Check out updates on Official Made Italy’s Facebook page or visit their website.

Severe Changes in Store for American Apparel

Things aren’t going so well for many retail companies in the last few months. Sears Holdings closed dozens of its stores, Macy’s did the same, and The Limited said farewell to all 250 of its stores. Now, American Apparel is shutting down all 110 of its stores.

However, even though American Apparel is gone, the Canadian company that purchased it plans a revamp. At a bankruptcy auction, Gildan Activewear snagged American Apparel for $88 million. Gildan now owns all American Apparel property, factories in L.A., and even manufacturing equipment.

Gildan produces t-shirts and other apparel and says it will shut down all American Apparel stores in effort to rebrand its own company. Yet American Apparel branded its own unique style. The made-in-America style is what kept it customers coming back.

Gildan has not yet announced how it will change the company, but customers can expect that American Apparel won’t ever be the same. A spokesperson for Gildan said, “This was always about buying assets out of bankruptcy. The reality is this wasn’t a purchase of an ongoing concern.”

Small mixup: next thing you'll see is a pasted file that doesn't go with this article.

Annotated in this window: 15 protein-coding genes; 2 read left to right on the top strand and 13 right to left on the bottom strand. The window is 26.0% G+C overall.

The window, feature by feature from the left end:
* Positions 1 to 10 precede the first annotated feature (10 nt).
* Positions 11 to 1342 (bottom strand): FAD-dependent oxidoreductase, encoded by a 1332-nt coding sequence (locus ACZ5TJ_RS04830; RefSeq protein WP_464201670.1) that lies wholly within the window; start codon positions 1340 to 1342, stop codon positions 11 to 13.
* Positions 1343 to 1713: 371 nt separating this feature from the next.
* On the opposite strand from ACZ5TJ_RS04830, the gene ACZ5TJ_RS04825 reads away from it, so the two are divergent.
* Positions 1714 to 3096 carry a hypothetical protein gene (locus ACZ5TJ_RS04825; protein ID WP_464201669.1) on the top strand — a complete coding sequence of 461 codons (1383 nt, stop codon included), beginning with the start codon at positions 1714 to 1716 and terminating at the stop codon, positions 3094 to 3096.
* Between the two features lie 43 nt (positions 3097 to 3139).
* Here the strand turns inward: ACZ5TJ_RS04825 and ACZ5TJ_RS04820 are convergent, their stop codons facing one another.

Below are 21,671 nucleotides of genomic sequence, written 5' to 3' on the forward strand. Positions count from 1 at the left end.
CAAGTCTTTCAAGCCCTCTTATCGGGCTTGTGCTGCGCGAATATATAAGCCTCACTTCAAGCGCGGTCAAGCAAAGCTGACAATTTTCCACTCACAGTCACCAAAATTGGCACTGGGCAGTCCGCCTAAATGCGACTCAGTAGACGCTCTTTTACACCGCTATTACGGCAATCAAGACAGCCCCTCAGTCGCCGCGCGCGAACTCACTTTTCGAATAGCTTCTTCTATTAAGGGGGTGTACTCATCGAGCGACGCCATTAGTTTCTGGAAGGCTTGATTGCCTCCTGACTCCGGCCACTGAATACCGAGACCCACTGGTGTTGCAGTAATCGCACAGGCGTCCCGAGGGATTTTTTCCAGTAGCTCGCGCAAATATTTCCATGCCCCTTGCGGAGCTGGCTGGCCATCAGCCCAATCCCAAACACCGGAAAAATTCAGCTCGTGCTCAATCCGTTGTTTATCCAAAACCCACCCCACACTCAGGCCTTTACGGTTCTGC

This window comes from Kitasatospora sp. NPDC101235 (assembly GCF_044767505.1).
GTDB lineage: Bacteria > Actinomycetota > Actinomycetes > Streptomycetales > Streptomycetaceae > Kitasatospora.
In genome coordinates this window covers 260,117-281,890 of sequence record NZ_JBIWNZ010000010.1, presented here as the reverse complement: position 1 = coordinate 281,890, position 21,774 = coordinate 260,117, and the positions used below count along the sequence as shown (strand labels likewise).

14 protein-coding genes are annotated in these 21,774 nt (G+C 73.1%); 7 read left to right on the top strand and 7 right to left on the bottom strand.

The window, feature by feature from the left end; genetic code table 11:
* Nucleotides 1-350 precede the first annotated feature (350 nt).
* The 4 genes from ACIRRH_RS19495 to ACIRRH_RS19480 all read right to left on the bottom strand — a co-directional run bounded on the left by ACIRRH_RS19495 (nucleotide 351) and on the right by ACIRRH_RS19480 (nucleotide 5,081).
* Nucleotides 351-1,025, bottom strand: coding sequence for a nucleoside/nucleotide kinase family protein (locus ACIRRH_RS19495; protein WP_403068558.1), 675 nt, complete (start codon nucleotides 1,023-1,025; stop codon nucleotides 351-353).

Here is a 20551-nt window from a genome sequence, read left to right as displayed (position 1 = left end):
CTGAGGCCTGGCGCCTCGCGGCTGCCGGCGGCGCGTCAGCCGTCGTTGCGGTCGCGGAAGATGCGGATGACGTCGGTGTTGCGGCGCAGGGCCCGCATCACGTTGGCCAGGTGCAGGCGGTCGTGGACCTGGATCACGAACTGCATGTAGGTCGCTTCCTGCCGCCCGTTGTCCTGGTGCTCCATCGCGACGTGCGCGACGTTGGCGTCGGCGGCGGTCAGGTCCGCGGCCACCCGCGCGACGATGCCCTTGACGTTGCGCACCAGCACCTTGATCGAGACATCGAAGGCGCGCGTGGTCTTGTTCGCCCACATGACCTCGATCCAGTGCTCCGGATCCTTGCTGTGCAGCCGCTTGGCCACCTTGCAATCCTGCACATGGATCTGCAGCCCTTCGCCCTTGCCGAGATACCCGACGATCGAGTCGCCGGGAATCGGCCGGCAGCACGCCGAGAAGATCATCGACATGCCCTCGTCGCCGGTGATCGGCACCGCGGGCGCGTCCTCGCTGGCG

The closure of all 110 American Apparel stores possibly means that more than 3,500 employees lose their jobs.

Aspire Heads to NYC; Creativity, Achievements and Education to be Highlighted

Whether it be food, business, or fashion New York City has well-earned it reputation as the greatest city in the world. New York City is also known for its diverse creativity. In February, it hosts an event that will hopefully bring inspiration to artist over the world. The event is called the ASPIRE FESTIVAL.

ASP FEST, created by iConcept Media, seeks to give aspiring talent exposure to thousands of people. The audience, in turn, has the chance to get closer to artists who have dedicated so much time to their work. It is the Aspire Series’ hope that not only the artists, but the audience as well, benefit from the event.

The anticipation for what Aspire has in store continues to build as the inaugural event, the first of many like it, draws near. A range of 25 to 50 artists will display their talents. Aspire says that exhibits will vary from fashion, film, cooking, and performing and fine arts. Audiences can look forward to parties, inspirational speeches and conversations as well as art exhibitions each day of the event.